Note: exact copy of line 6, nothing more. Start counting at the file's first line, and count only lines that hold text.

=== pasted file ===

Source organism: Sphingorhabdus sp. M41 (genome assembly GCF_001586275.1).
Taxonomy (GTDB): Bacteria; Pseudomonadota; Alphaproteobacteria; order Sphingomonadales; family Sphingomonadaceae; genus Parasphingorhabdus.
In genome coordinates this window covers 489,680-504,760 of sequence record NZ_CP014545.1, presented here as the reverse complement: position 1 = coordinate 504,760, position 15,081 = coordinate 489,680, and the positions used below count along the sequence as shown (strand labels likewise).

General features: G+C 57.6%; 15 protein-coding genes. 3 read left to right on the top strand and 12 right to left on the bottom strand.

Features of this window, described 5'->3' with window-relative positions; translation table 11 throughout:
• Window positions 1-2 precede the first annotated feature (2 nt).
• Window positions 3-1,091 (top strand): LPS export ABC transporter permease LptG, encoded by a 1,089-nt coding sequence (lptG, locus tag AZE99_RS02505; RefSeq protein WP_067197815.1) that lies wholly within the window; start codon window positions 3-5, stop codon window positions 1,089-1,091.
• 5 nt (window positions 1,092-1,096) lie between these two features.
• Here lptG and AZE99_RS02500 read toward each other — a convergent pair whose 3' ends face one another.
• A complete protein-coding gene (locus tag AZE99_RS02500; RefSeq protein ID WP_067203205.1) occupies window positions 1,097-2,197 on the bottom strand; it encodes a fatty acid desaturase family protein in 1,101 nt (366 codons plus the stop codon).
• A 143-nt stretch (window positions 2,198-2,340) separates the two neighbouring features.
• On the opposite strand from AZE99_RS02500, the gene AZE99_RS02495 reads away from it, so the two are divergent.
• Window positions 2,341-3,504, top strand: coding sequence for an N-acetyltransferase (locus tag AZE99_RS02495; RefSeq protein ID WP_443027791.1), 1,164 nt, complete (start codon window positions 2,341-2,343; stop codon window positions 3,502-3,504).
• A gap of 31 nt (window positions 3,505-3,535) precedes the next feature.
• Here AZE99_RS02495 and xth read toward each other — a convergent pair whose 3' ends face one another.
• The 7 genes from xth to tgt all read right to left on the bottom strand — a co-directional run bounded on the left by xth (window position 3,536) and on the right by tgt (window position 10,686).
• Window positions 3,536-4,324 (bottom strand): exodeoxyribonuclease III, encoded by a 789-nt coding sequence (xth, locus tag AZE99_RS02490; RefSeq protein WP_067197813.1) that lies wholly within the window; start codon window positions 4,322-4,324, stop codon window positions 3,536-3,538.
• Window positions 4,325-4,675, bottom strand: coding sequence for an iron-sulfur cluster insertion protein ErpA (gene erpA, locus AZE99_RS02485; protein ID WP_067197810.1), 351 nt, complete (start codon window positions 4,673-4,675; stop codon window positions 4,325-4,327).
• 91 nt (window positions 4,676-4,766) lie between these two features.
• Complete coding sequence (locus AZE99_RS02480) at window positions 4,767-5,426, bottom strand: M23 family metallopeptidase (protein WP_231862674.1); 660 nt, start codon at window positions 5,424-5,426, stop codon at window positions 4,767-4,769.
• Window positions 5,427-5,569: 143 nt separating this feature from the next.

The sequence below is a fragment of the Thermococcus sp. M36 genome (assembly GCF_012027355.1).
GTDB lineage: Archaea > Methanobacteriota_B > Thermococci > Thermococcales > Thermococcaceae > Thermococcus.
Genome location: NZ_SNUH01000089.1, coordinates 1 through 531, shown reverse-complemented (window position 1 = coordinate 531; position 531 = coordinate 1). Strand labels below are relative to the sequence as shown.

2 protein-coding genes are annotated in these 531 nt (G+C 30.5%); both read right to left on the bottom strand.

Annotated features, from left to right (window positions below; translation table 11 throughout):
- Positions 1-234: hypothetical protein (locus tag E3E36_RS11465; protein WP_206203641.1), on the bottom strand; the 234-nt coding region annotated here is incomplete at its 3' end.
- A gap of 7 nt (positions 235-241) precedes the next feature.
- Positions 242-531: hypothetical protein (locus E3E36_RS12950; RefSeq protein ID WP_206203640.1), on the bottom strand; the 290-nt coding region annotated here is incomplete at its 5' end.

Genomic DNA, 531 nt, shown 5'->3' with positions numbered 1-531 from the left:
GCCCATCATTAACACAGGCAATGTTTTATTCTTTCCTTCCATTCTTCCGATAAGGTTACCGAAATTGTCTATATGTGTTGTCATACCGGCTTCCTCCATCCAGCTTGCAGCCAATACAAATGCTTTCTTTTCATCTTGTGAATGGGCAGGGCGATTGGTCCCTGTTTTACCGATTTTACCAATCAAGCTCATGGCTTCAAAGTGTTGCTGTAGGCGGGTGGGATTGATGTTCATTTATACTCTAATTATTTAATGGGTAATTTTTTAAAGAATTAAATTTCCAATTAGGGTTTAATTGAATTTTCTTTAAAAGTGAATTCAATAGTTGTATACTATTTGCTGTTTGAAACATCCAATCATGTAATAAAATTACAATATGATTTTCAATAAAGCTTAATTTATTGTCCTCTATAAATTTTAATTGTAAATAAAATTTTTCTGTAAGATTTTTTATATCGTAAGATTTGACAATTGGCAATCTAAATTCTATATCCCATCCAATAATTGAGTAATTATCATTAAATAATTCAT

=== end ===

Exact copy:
• Window positions 1-2 precede the first annotated feature (2 nt).